This engine goes to a very early Ferrari 166 that needs to be overhauled. The heads have some major cracks which is allowing coolant to completely fill a few cylinders. We’ll weld the heads and convert the original “hair pin” valve springs to coil type springs. I am sure it needs new connecting rods since it hydraulic locked a few times and the crankshaft is undercut so much that we may need to make a new one. We’ll get this thing back together eventually and see if she can spit hot flames once again.
After years of extremely taxing labor, we finally finished up the 1950 Ferrari 166 Touring Berlinetta in preparation for its maiden voyage, the 2013 Mille Miglia in Italy. It was an incredible task spearheaded by Casey who had more on his mind than just completing the car in time to catch a flight to Italy, he was going to celebrate his honeymoon in Italy after the Mille Miglia!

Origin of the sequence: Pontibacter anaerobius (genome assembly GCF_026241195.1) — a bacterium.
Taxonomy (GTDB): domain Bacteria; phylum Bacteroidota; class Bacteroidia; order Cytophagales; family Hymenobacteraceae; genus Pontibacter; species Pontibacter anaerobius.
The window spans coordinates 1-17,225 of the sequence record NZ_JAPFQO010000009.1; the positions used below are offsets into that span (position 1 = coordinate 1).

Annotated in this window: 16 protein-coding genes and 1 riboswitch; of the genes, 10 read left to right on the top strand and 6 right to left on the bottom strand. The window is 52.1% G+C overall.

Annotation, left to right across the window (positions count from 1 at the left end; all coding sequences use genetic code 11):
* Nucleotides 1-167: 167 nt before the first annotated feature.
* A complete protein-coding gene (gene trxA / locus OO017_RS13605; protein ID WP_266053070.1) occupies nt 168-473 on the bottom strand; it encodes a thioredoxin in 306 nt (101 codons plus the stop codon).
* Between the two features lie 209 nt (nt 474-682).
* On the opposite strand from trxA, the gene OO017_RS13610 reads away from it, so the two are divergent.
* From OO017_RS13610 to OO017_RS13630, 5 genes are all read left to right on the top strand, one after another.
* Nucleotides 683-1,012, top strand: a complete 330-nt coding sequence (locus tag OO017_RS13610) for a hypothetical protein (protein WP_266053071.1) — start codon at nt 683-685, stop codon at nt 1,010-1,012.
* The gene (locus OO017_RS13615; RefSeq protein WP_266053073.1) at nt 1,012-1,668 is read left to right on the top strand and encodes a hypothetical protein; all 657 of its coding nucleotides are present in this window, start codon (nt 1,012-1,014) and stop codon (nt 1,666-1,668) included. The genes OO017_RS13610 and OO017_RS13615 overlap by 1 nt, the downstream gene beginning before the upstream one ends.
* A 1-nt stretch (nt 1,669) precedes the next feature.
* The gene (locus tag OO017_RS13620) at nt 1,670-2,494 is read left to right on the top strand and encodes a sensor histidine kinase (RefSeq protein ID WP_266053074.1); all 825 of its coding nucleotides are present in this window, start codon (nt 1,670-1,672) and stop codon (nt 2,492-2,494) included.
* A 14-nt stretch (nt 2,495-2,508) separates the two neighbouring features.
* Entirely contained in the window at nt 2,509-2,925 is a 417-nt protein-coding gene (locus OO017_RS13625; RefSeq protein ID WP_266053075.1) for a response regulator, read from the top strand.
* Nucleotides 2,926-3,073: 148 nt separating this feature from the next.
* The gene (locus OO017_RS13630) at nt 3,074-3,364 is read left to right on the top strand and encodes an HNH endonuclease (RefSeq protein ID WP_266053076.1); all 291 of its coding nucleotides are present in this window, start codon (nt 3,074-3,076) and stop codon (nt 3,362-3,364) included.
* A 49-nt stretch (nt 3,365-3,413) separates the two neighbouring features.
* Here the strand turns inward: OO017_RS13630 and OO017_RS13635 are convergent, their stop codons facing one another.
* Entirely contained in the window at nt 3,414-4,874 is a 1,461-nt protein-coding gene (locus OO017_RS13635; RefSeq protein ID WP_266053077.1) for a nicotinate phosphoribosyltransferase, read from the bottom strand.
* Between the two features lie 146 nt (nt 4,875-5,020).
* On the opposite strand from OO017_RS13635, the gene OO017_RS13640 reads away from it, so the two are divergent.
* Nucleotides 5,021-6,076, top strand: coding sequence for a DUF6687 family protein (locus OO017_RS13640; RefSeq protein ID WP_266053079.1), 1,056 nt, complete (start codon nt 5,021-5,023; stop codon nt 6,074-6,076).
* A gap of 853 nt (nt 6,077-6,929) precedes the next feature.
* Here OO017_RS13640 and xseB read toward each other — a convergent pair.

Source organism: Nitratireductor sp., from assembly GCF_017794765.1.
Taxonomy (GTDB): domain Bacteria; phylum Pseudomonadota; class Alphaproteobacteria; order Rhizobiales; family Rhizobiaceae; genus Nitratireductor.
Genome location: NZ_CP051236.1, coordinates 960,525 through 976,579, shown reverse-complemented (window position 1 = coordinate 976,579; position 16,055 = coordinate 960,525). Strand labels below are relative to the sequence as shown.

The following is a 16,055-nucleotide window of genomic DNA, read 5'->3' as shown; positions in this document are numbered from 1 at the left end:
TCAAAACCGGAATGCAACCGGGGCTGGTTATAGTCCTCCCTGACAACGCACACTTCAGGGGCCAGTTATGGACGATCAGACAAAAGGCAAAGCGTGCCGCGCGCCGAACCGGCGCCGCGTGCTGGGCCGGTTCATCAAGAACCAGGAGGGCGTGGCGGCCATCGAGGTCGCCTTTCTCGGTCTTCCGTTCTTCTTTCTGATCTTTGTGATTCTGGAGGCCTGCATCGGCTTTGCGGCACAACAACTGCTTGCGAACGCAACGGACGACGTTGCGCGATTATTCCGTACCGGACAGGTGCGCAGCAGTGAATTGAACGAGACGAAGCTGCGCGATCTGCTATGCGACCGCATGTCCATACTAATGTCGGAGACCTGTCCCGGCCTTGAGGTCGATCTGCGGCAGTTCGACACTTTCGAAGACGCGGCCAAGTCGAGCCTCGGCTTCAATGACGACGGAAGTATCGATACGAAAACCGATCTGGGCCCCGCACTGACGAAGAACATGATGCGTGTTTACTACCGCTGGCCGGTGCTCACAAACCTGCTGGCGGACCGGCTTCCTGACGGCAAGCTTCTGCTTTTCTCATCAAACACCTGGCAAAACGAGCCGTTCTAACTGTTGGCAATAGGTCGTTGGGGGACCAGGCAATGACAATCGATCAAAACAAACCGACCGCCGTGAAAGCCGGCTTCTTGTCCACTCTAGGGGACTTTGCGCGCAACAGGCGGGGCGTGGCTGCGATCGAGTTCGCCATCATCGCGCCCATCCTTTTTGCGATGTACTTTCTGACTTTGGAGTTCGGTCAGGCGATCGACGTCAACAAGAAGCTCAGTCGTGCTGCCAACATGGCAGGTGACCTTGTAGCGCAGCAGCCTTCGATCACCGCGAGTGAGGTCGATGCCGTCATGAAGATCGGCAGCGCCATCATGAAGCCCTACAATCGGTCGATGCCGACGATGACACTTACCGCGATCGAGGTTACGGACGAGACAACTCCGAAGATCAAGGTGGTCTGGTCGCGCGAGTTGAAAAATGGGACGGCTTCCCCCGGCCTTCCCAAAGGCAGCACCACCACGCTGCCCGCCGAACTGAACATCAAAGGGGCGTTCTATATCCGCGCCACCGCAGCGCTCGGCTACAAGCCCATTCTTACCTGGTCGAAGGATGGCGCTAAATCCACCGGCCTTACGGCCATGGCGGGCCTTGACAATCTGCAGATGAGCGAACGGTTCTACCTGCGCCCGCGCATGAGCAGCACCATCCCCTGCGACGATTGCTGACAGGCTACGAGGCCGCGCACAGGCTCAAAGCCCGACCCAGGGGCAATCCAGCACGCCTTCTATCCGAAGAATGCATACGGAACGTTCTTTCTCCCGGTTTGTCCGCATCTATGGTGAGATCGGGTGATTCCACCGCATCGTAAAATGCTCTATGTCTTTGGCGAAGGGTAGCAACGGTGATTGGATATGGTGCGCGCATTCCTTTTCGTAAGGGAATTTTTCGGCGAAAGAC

In 1999, a gentleman from Tennessee asked us to begin a restoration on this car and as we dug into it, he wanted everything modified. He wanted an alternator in place of the generator, he wanted fuel injection in place of the carburetors and insisted on aircraft wiring harness and “bear claw” door latches, the list went on and on. We suggested he buy a brand new BMW Z3 and drape a classic style Ferrari body on it but he didn’t think that this was a great idea. He wanted all of these modifications ANY take it to Ferrari shows such as the Cavallino Classic and win! He wanted to have his cake and eat it I guess. Anyhow, we couldn’t destroy this car so we dragged our feet for 10 years and eventually he asked us to sell the car.
The current owner asked us to put the car back together and paint it the original “Touring Blue” color that it was from new. This was a true body off restoration with not one screw or part that wasn’t thoroughly “massaged” and if we didn’t massage the original parts, we made new stuff, lots and lots of new stuff.